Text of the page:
On Application for a Certificate of Probable Cause. Appeal from the United States District Court for the Central District of Illinois, Danville Division, No. 86-2192, Harold A. Baker, Judge.
Wood, Jr., Coffey and Ripple, Circuit Judges.
Petitioner-appellant Larry Smith, a state prisoner, petitioned the district court for a writ of habeas corpus, challenging the legality of his incarceration. Following the district court's denial of his petition, Smith applied to the district court for a certificate of probable cause for appeal, as required by 28 U.S.C. § 2253. Attempting to limit the certificate to one of the four issues Smith raised in his petition, the district court granted the application in part and denied it in part. Smith's appeal of the district court's order presents a question which has occasioned a split among the circuits: whether a district court's attempt to limit a certificate of probable cause to specific issues has an effect upon the disposition of the petitioner's appeal. Compare Barber v. Scully, 731 F.2d 1073 (2d Cir. 1984) (district court may grant limited certificate); Vicaretti v. Henderson, 645 F.2d 100 (2d Cir. 1980) (Court of Appeals panel may grant limited certificate) with United States ex rel. Hickey v. Jeffes, 571 F.2d 762 (3d Cir. 1978) (Court of Appeals' grant of limited certificate is improper); Houston v. Mintzes, 722 F.2d 290 (6th Cir. 1983) (district court's grant of limited certificate is improper); Van Pilon v. Reed, 799 F.2d 1332 (9th Cir. 1986) (same). We hold that the district court's attempt to limit a certificate of probable cause to specific issues does not affect our disposition of the petitioner's appeal.
Smith's petition for a writ of habeas corpus alleges that: 1) prosecutorial misconduct deprived him of a fair trial; 2) his sentence was unconstitutionally excessive; 3) the trial court's failure to grant him a new trial, based upon a "split" verdict, deprived him of his right to a fair trial; and 4) the state courts' failure to address his contentions regarding the applicability of prior precedent, his potential for rehabilitation, and the existence of mitigating circumstances on direct appeal violated his right to due process.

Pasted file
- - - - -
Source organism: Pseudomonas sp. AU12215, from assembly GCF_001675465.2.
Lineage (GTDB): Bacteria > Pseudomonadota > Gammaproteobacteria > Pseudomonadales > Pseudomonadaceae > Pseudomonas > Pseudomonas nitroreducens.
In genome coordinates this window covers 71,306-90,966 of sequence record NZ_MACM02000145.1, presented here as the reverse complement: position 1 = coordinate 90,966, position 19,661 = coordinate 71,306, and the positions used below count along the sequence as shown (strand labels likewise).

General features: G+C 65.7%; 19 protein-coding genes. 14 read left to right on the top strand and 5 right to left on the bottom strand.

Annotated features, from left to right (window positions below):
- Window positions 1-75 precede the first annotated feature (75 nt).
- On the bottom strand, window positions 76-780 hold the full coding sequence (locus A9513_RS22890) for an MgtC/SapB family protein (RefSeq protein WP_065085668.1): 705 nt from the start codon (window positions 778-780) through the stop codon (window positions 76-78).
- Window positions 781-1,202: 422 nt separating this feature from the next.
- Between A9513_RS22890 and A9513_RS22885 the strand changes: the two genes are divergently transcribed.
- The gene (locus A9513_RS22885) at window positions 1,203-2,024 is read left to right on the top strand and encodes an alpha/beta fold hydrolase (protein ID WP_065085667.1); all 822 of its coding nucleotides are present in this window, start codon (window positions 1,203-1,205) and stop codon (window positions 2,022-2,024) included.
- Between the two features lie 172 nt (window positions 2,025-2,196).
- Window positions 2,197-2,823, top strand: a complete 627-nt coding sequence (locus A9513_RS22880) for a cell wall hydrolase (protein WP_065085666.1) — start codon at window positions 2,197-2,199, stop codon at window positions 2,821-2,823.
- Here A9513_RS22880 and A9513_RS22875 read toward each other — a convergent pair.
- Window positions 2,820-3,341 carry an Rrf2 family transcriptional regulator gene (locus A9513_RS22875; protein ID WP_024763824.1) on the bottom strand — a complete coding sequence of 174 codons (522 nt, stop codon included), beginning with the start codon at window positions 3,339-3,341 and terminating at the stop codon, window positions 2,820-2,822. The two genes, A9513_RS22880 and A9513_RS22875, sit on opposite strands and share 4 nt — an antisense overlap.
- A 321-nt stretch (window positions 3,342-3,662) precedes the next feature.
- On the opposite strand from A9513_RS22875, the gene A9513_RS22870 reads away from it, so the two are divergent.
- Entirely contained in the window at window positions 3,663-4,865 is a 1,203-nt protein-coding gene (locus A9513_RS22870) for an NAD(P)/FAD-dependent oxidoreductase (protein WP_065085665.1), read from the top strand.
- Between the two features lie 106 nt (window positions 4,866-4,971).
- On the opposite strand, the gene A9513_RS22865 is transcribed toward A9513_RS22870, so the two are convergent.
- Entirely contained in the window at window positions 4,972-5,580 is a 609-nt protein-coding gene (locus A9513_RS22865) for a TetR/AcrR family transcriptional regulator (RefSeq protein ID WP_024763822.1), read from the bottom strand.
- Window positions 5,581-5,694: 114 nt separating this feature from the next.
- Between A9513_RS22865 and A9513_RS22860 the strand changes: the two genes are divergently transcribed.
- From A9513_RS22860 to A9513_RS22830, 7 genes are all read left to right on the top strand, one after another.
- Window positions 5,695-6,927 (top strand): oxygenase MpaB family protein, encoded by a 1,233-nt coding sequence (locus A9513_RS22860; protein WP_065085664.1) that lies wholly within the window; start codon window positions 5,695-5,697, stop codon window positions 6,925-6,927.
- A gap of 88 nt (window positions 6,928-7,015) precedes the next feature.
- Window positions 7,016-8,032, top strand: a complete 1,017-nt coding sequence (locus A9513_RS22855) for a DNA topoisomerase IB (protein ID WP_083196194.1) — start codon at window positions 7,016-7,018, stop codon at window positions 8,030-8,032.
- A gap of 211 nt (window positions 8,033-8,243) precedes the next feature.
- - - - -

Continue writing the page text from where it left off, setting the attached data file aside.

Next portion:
After the district court denied Smith's petition for a writ of habeas corpus in its entirety, Smith applied for a certificate of probable cause pursuant to 28 U.S.C. § 2253. The district court's order granted the certificate only as to the issue of the prosecutor's alleged misconduct but denied the certificate with respect to the remaining three issues (as well as an issue concerning testimony admitted at sentencing raised for the first time in the application for a certificate). Thereafter, Smith filed a notice of appeal with this Court.
Since we construe Smith's notice of appeal as requesting this court issue a certificate of probable cause, Fed. R. App. P. 22(b), we would ordinarily be called upon to evaluate each issue Smith raises in his petition for a writ of habeas corpus in order to determine whether an unlimited certificate of probable cause should issue from this Court. Before doing so in this case, however, we must determine whether or not the district court's attempt to limit the certificate to specific issues has an effect on either our decision to grant or deny petitioner's request that this Court issue a certificate, or on our disposition of the resulting appeal. Because we hold that the district court may not limit a certificate of probable cause to specific issues, we construe the district court's action as a grant of an unlimited certificate.
The procedure for appealing a district court's grant or denial of a petition for a writ of habeas corpus is governed by federal statute and Fed. R. App. P. 22(b). Under the provisions of 28 U.S.C. § 2253,
An appeal may not be taken to the court of appeals from the final order in a habeas corpus proceeding where the detention complained of arises out of process issued by a State court, unless the justice or judge who rendered the order or a circuit justice or judge issues a certificate of probable cause.
(Emphasis added.) 28 U.S.C. § 2253. Federal Rule of Appellate Procedure 22(b) provides:
1. The Second Circuit ...